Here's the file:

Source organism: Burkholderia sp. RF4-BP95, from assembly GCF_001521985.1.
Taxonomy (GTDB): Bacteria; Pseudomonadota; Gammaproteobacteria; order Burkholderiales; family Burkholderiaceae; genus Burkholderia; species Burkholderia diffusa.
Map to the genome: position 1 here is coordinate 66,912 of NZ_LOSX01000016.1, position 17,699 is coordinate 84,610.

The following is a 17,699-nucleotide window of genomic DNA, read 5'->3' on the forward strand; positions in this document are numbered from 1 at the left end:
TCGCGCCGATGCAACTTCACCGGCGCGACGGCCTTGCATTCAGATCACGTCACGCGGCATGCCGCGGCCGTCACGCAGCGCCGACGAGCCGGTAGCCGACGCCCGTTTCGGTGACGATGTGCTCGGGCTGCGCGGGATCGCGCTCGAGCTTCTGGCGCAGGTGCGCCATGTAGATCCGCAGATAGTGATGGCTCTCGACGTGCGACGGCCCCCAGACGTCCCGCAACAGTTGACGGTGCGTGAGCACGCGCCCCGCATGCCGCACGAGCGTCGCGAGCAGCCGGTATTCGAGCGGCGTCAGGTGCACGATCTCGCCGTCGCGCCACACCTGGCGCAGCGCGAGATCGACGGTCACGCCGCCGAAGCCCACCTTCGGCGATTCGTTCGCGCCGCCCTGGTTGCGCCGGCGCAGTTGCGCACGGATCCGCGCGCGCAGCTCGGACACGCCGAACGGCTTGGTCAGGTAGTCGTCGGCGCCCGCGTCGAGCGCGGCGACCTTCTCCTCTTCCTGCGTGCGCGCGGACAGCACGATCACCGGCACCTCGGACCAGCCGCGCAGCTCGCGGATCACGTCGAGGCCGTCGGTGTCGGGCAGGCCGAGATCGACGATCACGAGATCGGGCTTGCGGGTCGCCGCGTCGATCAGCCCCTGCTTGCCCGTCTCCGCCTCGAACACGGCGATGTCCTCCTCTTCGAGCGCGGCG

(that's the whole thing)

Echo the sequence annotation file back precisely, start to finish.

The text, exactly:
Source organism: Burkholderia sp. RF4-BP95, from assembly GCF_001521985.1.
Taxonomy (GTDB): Bacteria; Pseudomonadota; Gammaproteobacteria; order Burkholderiales; family Burkholderiaceae; genus Burkholderia; species Burkholderia diffusa.
Map to the genome: position 1 here is coordinate 66,912 of NZ_LOSX01000016.1, position 17,699 is coordinate 84,610.

The following is a 17,699-nucleotide window of genomic DNA, read 5'->3' on the forward strand; positions in this document are numbered from 1 at the left end:
TCGCGCCGATGCAACTTCACCGGCGCGACGGCCTTGCATTCAGATCACGTCACGCGGCATGCCGCGGCCGTCACGCAGCGCCGACGAGCCGGTAGCCGACGCCCGTTTCGGTGACGATGTGCTCGGGCTGCGCGGGATCGCGCTCGAGCTTCTGGCGCAGGTGCGCCATGTAGATCCGCAGATAGTGATGGCTCTCGACGTGCGACGGCCCCCAGACGTCCCGCAACAGTTGACGGTGCGTGAGCACGCGCCCCGCATGCCGCACGAGCGTCGCGAGCAGCCGGTATTCGAGCGGCGTCAGGTGCACGATCTCGCCGTCGCGCCACACCTGGCGCAGCGCGAGATCGACGGTCACGCCGCCGAAGCCCACCTTCGGCGATTCGTTCGCGCCGCCCTGGTTGCGCCGGCGCAGTTGCGCACGGATCCGCGCGCGCAGCTCGGACACGCCGAACGGCTTGGTCAGGTAGTCGTCGGCGCCCGCGTCGAGCGCGGCGACCTTCTCCTCTTCCTGCGTGCGCGCGGACAGCACGATCACCGGCACCTCGGACCAGCCGCGCAGCTCGCGGATCACGTCGAGGCCGTCGGTGTCGGGCAGGCCGAGATCGACGATCACGAGATCGGGCTTGCGGGTCGCCGCGTCGATCAGCCCCTGCTTGCCCGTCTCCGCCTCGAACACGGCGATGTCCTCCTCTTCGAGCGCGGCG